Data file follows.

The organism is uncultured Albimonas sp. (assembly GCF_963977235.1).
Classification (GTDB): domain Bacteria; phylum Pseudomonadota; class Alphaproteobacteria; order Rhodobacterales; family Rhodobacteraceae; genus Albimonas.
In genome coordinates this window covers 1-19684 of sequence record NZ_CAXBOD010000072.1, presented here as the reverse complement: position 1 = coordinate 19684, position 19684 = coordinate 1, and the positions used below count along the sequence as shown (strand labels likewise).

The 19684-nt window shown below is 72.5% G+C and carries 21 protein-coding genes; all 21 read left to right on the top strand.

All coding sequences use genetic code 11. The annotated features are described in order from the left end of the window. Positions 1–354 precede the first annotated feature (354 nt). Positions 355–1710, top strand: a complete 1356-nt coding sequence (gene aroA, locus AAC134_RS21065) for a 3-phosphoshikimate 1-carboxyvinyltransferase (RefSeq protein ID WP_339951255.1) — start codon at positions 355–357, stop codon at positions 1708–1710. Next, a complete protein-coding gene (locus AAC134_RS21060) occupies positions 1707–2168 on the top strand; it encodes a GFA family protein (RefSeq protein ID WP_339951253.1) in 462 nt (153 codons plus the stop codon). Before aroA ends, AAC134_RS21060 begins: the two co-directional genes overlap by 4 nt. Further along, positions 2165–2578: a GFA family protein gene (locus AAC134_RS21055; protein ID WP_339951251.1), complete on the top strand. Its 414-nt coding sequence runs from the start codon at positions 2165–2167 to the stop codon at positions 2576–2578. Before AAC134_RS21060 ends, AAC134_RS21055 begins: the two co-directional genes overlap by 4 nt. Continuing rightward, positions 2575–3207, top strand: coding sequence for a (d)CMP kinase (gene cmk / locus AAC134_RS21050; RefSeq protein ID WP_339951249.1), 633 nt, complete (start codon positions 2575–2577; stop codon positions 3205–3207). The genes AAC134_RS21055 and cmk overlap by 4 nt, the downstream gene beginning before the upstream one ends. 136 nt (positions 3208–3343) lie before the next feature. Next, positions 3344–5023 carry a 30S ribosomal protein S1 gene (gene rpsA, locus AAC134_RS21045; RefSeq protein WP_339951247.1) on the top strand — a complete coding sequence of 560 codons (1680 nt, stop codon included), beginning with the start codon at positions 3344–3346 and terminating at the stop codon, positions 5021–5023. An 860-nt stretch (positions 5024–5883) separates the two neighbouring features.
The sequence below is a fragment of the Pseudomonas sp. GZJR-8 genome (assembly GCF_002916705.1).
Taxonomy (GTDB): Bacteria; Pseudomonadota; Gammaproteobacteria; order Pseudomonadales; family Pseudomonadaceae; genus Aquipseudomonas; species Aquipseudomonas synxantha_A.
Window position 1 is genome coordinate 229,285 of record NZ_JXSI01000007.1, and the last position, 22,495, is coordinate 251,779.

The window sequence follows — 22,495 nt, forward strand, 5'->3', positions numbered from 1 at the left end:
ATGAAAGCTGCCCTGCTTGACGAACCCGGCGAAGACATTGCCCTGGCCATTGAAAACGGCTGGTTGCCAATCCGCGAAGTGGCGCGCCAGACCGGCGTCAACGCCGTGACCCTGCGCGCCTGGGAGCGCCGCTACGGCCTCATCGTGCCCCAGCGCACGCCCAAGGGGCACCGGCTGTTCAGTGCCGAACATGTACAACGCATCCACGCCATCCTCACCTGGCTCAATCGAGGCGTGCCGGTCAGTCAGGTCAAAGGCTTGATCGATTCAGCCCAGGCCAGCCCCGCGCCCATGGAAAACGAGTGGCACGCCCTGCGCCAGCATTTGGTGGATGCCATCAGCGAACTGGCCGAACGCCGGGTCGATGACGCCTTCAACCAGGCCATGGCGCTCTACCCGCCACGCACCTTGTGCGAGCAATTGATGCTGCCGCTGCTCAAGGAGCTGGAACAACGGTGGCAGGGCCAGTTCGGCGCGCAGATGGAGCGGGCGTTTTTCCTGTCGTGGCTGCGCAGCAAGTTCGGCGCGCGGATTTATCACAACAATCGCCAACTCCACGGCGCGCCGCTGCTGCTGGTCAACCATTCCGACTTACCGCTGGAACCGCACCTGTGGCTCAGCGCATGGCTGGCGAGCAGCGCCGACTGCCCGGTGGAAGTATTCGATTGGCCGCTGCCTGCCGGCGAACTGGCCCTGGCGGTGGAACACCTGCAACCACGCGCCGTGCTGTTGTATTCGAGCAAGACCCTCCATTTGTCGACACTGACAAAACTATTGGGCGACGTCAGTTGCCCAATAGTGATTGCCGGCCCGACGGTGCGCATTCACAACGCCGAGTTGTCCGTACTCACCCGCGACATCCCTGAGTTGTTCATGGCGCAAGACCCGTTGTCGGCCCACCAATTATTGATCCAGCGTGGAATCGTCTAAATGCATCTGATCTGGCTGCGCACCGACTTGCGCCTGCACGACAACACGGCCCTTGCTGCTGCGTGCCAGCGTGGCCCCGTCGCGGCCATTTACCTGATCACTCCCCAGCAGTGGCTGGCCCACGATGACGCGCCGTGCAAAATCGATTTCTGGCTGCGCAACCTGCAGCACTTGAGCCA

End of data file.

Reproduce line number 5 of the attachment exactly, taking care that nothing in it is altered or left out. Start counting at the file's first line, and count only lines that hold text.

All coding sequences use genetic code 11. The annotated features are described in order from the left end of the window. Positions 1–354 precede the first annotated feature (354 nt). Positions 355–1710, top strand: a complete 1356-nt coding sequence (gene aroA, locus AAC134_RS21065) for a 3-phosphoshikimate 1-carboxyvinyltransferase (RefSeq protein ID WP_339951255.1) — start codon at positions 355–357, stop codon at positions 1708–1710. Next, a complete protein-coding gene (locus AAC134_RS21060) occupies positions 1707–2168 on the top strand; it encodes a GFA family protein (RefSeq protein ID WP_339951253.1) in 462 nt (153 codons plus the stop codon). Before aroA ends, AAC134_RS21060 begins: the two co-directional genes overlap by 4 nt. Further along, positions 2165–2578: a GFA family protein gene (locus AAC134_RS21055; protein ID WP_339951251.1), complete on the top strand. Its 414-nt coding sequence runs from the start codon at positions 2165–2167 to the stop codon at positions 2576–2578. Before AAC134_RS21060 ends, AAC134_RS21055 begins: the two co-directional genes overlap by 4 nt. Continuing rightward, positions 2575–3207, top strand: coding sequence for a (d)CMP kinase (gene cmk / locus AAC134_RS21050; RefSeq protein ID WP_339951249.1), 633 nt, complete (start codon positions 2575–2577; stop codon positions 3205–3207). The genes AAC134_RS21055 and cmk overlap by 4 nt, the downstream gene beginning before the upstream one ends. 136 nt (positions 3208–3343) lie before the next feature. Next, positions 3344–5023 carry a 30S ribosomal protein S1 gene (gene rpsA, locus AAC134_RS21045; RefSeq protein WP_339951247.1) on the top strand — a complete coding sequence of 560 codons (1680 nt, stop codon included), beginning with the start codon at positions 3344–3346 and terminating at the stop codon, positions 5021–5023. An 860-nt stretch (positions 5024–5883) separates the two neighbouring features.